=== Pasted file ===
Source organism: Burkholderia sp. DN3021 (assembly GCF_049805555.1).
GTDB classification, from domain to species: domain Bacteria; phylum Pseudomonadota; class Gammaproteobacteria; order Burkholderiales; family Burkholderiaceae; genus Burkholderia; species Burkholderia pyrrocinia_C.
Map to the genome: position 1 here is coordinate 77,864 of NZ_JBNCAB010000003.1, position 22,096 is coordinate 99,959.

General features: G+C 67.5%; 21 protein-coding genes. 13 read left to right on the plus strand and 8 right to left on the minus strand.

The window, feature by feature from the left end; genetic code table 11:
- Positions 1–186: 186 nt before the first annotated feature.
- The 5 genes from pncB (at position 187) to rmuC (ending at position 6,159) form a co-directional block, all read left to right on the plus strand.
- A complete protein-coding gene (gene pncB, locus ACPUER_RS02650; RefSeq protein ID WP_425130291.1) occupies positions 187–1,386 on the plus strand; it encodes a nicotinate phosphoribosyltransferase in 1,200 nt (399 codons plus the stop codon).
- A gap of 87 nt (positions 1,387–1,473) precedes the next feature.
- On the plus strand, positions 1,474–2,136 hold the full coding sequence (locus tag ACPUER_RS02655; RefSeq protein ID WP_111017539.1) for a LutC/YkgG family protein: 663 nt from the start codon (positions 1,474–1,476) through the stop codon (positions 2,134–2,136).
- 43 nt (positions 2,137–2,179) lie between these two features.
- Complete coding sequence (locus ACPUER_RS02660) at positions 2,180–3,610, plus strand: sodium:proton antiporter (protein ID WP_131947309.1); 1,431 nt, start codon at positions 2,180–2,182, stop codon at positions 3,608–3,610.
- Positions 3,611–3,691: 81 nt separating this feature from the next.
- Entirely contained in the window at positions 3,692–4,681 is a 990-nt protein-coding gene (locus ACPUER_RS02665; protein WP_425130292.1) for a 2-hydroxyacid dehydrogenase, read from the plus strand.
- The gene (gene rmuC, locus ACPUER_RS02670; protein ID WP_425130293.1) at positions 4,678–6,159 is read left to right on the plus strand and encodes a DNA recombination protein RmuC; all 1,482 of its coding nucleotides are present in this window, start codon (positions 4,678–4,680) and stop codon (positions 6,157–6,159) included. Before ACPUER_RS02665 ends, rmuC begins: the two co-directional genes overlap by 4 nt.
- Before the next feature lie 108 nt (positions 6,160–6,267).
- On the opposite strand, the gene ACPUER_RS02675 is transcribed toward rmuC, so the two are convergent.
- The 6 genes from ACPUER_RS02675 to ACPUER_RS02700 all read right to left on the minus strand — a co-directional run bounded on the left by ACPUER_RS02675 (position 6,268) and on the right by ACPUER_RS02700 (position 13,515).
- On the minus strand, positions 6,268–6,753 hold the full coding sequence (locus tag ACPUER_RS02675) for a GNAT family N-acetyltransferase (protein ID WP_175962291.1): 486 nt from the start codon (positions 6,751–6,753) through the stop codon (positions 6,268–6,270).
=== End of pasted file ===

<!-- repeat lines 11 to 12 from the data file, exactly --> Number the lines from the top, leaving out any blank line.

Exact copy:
- 43 nt (positions 2,137–2,179) lie between these two features.
- Complete coding sequence (locus ACPUER_RS02660) at positions 2,180–3,610, plus strand: sodium:proton antiporter (protein ID WP_131947309.1); 1,431 nt, start codon at positions 2,180–2,182, stop codon at positions 3,608–3,610.